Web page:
Paintings by Adrian Kay Wong in the exhibition Upon a Golden Mountain at Uprise Art.

In Upon a Golden Mountain, painter Adrian Kay Wong explores the multifaceted narratives that lie beneath the surface of seemingly ordinary scenes and objects.

With the discovery of gold in San Francisco during the mid-1800s, thousands of Chinese people migrated to the United States for the prospect of finding wealth, and a better life. However, the reality of the “Golden Mountain” proved elusive, marked by hardship and discrimination - while also building resilience and community bonds. Wong masterfully weaves this historical allegory into his paintings, inviting viewers to contemplate the complexities of aspiration, solitude, and the quest for connection.

In what the artist refers to as “appendage paintings”, seemingly incidental circumstances of everyday life are depicted with a keen eye for detail and a profound sense of introspection. There is a central scene which plays out across the primary canvas, and then a connected component that serves to provide extra insight into the scene - an extension of the panorama, or perhaps a key.

Throughout the exhibition, technology acts as a symbol for connection, a tether to the outside world - even in solitude. Objects such as empty chairs, a table of drinking glasses, or multiple cigarettes hint at a more ambiguous reading of the scene, one that could imply the company of many or the isolation of one. Wong’s bisected framing provokes us to consider the subtle narratives that emerge from each object as vestiges of personal significance, cultural identity, and universal symbology.

The exhibition serves as a poignant reflection on the duality of the human condition - contrasting the aesthetic allure of bright colors and meticulously painted tableaus with the somber undercurrents of disconnection, solitude, and yearning.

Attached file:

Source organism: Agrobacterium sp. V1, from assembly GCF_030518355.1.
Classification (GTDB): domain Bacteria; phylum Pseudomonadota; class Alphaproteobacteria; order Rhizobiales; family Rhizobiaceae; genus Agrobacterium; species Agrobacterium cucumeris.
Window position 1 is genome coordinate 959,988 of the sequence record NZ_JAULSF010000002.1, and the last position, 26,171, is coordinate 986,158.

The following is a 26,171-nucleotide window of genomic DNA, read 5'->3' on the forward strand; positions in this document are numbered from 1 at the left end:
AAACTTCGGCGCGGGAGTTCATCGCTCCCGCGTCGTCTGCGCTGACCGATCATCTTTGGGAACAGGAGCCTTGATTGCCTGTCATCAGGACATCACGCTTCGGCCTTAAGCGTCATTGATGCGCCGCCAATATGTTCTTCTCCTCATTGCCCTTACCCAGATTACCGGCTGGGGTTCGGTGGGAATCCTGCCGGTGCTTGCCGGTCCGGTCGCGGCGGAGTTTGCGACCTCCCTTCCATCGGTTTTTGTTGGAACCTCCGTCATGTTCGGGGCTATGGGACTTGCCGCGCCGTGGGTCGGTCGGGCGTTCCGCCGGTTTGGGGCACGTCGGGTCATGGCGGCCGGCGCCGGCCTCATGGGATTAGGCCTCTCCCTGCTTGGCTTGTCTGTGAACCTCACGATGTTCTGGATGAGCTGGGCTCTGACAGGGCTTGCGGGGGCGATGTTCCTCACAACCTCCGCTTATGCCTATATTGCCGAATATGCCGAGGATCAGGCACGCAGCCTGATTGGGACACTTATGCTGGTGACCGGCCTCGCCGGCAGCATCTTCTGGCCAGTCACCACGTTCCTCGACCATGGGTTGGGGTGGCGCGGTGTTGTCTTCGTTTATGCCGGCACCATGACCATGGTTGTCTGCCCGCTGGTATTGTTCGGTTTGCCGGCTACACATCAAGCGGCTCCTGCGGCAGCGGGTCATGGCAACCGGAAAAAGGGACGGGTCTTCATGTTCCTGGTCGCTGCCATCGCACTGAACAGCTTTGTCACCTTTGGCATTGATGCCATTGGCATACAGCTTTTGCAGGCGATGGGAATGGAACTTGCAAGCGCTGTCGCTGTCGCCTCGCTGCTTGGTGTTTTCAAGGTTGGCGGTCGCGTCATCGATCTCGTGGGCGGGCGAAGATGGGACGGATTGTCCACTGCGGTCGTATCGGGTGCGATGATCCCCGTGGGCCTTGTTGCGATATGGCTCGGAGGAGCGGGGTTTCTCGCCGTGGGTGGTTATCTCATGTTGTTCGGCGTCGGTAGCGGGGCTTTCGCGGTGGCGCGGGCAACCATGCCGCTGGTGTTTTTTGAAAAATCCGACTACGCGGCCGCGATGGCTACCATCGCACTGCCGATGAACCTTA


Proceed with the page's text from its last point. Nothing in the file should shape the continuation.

Upon a Golden Mountain serves as a captivating exploration of the blurred boundaries between artifice and reality, of symbolic abstraction and constructed representation. By depicting the periphery of everyday life - the overlooked and often missed - Wong encourages viewers to confront their own understanding of the world around them, and to embrace the inherent beauty of painting as a medium - a practice steeped in illusion yet grounded in the profound ability to transmit emotive images of lived experience.

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  • Adrian Kay WongLos Angeles, CA

    Adrian Kay Wong (b. 1991) presents encapsulated moments that display a focused lens on the intimate, familiar, and human connection. Wong explores the interactions between negative space and figure, segmenting his surfaces with shapes that are collectively representational, but independently function as abstract forms. By exacting an extreme flatness that forces ground and figure on more equal planes, Wong also levels the attention between primary subject and contextual elements. The paintings are distinctively personal through the portrayal of narratives that are often sourced from his own adolescence. By investigating these sentimentalities with a deliberate and measured simplicity, Wong attempts to glorify the ordinary and reimagine the everyday. Wong was raised in the east San Francisco Bay area and now lives and works in Los Angeles, CA. He received his BFA from the School of the Art Institute of Chicago in 2013.

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Uprise Art

264 Canal Street, 4W

New York, NY


Mar 25, 2024-May 24, 2024


Opening ReceptionApr 4, 2024